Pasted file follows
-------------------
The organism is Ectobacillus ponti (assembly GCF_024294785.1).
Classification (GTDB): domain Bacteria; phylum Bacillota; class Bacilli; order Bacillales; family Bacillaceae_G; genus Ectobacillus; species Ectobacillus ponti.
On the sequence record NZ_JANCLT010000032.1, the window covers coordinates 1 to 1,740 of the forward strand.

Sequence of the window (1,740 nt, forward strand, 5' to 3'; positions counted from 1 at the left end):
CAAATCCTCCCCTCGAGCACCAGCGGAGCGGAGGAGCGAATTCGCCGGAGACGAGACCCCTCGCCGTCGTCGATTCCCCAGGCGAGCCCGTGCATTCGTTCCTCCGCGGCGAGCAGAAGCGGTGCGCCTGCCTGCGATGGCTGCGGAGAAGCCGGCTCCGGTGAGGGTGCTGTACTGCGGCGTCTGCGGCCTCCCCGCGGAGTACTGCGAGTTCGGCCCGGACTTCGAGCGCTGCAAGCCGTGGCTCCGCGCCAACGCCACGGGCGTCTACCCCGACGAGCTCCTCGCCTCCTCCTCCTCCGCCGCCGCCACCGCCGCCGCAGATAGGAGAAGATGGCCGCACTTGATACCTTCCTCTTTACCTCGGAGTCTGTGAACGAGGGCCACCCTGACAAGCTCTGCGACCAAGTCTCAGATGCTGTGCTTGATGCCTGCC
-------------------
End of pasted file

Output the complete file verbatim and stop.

The organism is Ectobacillus ponti (assembly GCF_024294785.1).
Classification (GTDB): domain Bacteria; phylum Bacillota; class Bacilli; order Bacillales; family Bacillaceae_G; genus Ectobacillus; species Ectobacillus ponti.
On the sequence record NZ_JANCLT010000032.1, the window covers coordinates 1 to 1,740 of the forward strand.

Sequence of the window (1,740 nt, forward strand, 5' to 3'; positions counted from 1 at the left end):
CAAATCCTCCCCTCGAGCACCAGCGGAGCGGAGGAGCGAATTCGCCGGAGACGAGACCCCTCGCCGTCGTCGATTCCCCAGGCGAGCCCGTGCATTCGTTCCTCCGCGGCGAGCAGAAGCGGTGCGCCTGCCTGCGATGGCTGCGGAGAAGCCGGCTCCGGTGAGGGTGCTGTACTGCGGCGTCTGCGGCCTCCCCGCGGAGTACTGCGAGTTCGGCCCGGACTTCGAGCGCTGCAAGCCGTGGCTCCGCGCCAACGCCACGGGCGTCTACCCCGACGAGCTCCTCGCCTCCTCCTCCTCCGCCGCCGCCACCGCCGCCGCAGATAGGAGAAGATGGCCGCACTTGATACCTTCCTCTTTACCTCGGAGTCTGTGAACGAGGGCCACCCTGACAAGCTCTGCGACCAAGTCTCAGATGCTGTGCTTGATGCCTGCC